ORANGE COUNTY, Fla – This week is Literacy Week and the American Library Association honored several children’s book authors and illustrators for books that “embody an artistic expression of the disability experience for the child and adolescent audiences.”
Two Orange County Public Schools media specialists served on the selection committee for The Schneider Family Book Award. Kellee Moye is the teacher-librarian at Hunter’s Creek Middle School and Sharon Powers is the media specialist at Lake Nona Middle School.
“It’s all about showing that disabilities are part of a person’s life, but it doesn’t define them, and they can still have a full life even though they have a disability,” Moye said.
Part of the criteria for the award is that the disability must not be portrayed in a way “to be pitied.”
“We want the literature to be positive. We want the students who read it who have disabilities to see themselves reflected. Obviously, we want that to be a positive experience. We don’t want them to read it and feel worse because they probably have had some issues in their life having a disability,” said Powers. “The power of seeing oneself reflected in literature is huge. And we want it to be an experience where kids want to read the books, talk about the books and just love the books.”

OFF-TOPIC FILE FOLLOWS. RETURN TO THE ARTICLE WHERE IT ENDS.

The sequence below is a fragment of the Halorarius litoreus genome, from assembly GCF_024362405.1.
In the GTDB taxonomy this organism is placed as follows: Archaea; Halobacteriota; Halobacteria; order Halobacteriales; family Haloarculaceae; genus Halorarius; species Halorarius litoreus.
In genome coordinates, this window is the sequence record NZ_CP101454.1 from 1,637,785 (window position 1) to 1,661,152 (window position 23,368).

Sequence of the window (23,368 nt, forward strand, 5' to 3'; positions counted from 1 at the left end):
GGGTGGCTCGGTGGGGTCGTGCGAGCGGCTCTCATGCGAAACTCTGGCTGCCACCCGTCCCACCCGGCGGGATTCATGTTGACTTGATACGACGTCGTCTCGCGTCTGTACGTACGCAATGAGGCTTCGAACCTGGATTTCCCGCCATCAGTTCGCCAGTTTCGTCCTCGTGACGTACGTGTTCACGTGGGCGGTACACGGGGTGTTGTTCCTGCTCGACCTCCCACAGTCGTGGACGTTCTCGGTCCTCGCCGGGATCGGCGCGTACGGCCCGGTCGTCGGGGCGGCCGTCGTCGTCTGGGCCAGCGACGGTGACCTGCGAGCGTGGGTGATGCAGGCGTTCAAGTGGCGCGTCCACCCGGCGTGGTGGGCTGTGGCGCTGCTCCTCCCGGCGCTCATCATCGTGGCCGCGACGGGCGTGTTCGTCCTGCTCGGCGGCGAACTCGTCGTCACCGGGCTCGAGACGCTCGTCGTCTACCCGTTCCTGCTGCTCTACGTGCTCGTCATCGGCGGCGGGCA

Books in five categories, determined by age group, are honored. Moye said this year they had more picture book entries than ever before. “I Talk Like a River” won in this category and is about a young boy who stutters.
“Whether they want to be a writer, they want to be a lawyer or they want to go serve in public office. It can be done, and we hear countless times of people who have made it, that it’s because they have seen themselves in a book or they were handed a specific book by a librarian that made them realize they could. And that’s very powerful,” Powers said.
You can see the full list of winners here.